Chronic bilateral vestibulopathy
    Unlike patients with acute unilateral vestibulopathy, those with chronic bilateral vestibulopathy often present with subtle symptoms of nonspecific dizziness and disequilibrium that may be difficult to differentiate from symptoms of other neurologic causes of disequilibrium (10). The associated oscillopsia (an illusion that the environment is moving when the head is moved) may be incorrectly interpreted as a vision problem, leading to unnecessary and unhelpful ophthalmologic evaluation.

    By far the most common cause of bilateral vestibulopathy is ototoxicity from aminoglycoside use. Patients may experience vertigo at first if the toxic effect is asymmetric, but more often they have progressive symmetric loss of vestibular function, leading to imbalance rather than vertigo. In many cases, patients being treated with ototoxic drugs are bedridden and therefore unaware of vestibular impairment until they recover from the acute illness and try to walk. They then note unsteadiness and oscillopsia. Aminoglycosides can produce both auditory and vestibular damage, but some, such as streptomycin sulfate and gentamicin (Garamycin, Jenamicin), are relatively specific to the vestibular system.

    When using such drugs, clinicians must be continually alert for early symptoms of vestibular ototoxicity. This is particularly important in patients who are seriously ill and confined to bed and those with renal impairment. Younger patients usually adapt to bilateral vestibular loss by using other sensory signals, but older patients may be permanently disabled. Early discontinuation of the offending drug may allow stabilization and even improvement of vestibular loss.

    Meniere's disease
    Meniere's disease is characterized by a triad of symptoms: vertigo, hearing loss, and tinnitus (11). Most patients also experience a sense of fullness and pressure in the area of the affected ear. Typically, an attack of vertigo reaches maximum intensity in minutes and then slowly subsides over several hours. In the early stages, hearing loss is completely reversible, but in later stages, residual hearing loss persists. Tinnitus is typically described as a roaring sound, like that of the ocean or that heard when a hollow seashell is held next to the ear. Episodes occur at irregular intervals for years, often with prolonged periods of remission. Eventually, severe permanent hearing loss develops and the episodic nature of the disease disappears (burned-out phase). In as many as one third of patients, bilateral Meniere's disease eventually develops.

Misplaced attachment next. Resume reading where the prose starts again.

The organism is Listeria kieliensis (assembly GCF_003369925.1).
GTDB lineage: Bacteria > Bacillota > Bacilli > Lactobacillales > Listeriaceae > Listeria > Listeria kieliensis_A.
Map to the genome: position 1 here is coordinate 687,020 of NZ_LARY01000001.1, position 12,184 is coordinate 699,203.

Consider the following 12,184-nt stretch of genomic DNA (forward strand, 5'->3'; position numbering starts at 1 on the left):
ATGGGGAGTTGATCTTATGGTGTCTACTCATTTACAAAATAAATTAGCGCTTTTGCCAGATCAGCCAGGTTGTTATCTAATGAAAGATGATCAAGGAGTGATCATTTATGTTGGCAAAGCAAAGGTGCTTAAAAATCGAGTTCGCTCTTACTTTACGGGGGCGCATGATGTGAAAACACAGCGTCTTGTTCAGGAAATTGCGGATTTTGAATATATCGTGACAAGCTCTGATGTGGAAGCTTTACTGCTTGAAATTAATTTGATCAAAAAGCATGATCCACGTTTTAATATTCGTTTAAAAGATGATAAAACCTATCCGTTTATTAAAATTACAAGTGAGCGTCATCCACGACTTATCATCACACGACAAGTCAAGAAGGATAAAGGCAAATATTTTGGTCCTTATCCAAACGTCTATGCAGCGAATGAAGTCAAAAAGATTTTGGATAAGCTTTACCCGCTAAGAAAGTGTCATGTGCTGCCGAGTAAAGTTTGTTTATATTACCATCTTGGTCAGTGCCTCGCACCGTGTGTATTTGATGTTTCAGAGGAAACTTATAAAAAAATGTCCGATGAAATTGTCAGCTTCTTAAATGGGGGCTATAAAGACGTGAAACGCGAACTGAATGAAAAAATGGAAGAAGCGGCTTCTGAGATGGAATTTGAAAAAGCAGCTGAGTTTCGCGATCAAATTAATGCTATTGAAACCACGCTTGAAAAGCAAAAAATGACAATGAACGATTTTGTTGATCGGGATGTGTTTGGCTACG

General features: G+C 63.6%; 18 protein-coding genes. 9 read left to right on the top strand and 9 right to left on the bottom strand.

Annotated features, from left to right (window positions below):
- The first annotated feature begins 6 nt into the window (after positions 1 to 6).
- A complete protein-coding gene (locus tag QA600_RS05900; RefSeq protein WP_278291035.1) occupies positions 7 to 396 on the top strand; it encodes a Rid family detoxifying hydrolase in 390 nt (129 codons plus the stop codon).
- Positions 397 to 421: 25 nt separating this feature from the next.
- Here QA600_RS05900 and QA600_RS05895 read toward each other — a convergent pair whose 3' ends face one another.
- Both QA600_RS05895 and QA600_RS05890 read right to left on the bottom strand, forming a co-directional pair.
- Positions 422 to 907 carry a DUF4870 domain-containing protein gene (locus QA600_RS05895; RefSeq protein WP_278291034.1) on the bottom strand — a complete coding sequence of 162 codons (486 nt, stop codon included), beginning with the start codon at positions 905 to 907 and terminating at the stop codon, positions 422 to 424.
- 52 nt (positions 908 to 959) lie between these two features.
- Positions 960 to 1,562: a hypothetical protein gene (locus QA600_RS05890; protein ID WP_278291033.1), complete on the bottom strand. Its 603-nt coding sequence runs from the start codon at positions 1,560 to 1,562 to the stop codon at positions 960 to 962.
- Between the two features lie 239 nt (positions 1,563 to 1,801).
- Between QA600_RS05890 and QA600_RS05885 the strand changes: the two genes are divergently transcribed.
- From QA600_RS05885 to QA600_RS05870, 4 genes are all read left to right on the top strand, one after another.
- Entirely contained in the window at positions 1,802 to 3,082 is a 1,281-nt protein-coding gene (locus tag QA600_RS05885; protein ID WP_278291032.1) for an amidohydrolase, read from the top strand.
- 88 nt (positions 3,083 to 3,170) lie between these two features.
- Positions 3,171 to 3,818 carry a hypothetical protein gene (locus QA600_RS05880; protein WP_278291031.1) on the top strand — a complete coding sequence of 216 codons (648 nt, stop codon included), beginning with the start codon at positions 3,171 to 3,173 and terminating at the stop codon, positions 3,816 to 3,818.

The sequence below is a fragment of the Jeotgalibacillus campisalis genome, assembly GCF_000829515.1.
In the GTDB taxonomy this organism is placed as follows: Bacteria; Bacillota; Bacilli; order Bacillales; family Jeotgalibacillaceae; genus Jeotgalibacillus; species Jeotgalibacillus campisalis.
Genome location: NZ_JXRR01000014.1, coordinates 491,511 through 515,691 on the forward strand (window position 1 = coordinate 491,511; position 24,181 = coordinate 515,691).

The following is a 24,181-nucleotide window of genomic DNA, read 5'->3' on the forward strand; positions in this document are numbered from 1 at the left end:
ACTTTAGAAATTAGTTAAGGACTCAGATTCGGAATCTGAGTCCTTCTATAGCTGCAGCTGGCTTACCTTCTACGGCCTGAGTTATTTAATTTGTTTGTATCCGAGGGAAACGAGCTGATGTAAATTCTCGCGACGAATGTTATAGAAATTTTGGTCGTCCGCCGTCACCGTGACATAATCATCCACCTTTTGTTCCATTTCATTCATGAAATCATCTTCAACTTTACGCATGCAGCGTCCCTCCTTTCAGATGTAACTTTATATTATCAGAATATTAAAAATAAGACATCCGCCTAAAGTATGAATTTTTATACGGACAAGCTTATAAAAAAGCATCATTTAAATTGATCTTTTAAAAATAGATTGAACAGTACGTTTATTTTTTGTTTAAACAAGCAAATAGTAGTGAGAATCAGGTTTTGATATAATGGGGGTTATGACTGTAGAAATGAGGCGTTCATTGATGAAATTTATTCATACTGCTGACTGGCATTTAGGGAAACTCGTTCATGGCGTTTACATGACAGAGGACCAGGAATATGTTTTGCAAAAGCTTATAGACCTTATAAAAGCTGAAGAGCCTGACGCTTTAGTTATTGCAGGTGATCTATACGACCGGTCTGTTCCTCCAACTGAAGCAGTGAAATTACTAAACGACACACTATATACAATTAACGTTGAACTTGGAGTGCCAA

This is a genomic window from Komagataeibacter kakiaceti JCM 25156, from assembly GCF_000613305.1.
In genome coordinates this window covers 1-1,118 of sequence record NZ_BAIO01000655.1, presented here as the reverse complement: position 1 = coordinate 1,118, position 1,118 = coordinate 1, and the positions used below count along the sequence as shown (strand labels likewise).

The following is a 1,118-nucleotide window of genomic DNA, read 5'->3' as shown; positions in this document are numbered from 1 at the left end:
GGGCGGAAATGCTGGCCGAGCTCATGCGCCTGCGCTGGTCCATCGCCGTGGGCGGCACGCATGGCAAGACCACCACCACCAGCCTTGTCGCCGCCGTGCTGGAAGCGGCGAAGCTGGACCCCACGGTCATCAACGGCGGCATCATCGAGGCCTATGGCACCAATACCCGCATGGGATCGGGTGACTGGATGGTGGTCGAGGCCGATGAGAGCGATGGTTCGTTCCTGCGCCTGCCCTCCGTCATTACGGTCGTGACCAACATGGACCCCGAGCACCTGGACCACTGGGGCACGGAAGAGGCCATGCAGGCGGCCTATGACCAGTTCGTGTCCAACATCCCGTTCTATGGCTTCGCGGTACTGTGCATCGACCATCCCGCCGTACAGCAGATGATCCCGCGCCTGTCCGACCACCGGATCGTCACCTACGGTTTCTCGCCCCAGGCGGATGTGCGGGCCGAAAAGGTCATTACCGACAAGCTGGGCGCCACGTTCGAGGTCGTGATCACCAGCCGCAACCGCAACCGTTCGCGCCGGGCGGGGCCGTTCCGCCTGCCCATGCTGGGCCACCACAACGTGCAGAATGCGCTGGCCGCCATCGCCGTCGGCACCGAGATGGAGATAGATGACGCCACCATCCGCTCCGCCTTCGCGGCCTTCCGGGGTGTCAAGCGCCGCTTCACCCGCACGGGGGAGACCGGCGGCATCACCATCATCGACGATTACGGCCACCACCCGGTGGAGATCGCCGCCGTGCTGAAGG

Variations on the typical picture occur, particularly in the early stages of the disease process, and the source of symptoms remains uncertain until the combination of fluctuating hearing loss and vertigo develops. Some patients have episodes of abruptly falling to the ground without loss of consciousness or neurologic symptoms. These drop attacks have been called otolithic catastrophes on the basis of the presumed sudden stimulation of the otolith membrane from endolymphatic hydrops (12). Delayed Meniere's disease can develop in an ear that was damaged years earlier, usually by viral or bacterial infection (13). When hearing loss is profound, as it often is, episodic vertigo is not accompanied by fluctuating hearing levels and tinnitus.

    The key to diagnosis of Meniere's disease is documentation of fluctuating hearing levels in patients with a characteristic clinical profile. In the early stages, sensorineural hearing loss is usually greater in the lower frequencies. Although results of caloric examination may be normal early in the disease process, in most patients, response to caloric stimulation becomes significantly decreased on the affected side. The principal pathologic finding in patients with Meniere's disease is an increase in the volume of endolymph, along with distention of the entire endolymphatic system (so-called endolymphatic hydrops).

    Vertigo is a common symptom of migraine, occurring in about 25% of patients, either along with headache or in separate, isolated episodes (14). Attacks of vertigo can predate the onset of headache, and in some cases vertigo is the only manifestation of migraine (the so-called migraine equivalent). Migraine should be suspected in any patient with chronic recurrent attacks of vertigo of unknown cause. Benign paroxysmal vertigo of childhood and benign recurrent attacks of vertigo in adults nearly always turn out to be due to migraine. The duration of vertigo with migraine varies widely. Therefore, migraine can mimic several common neuro-otologic syndromes that result in vertigo.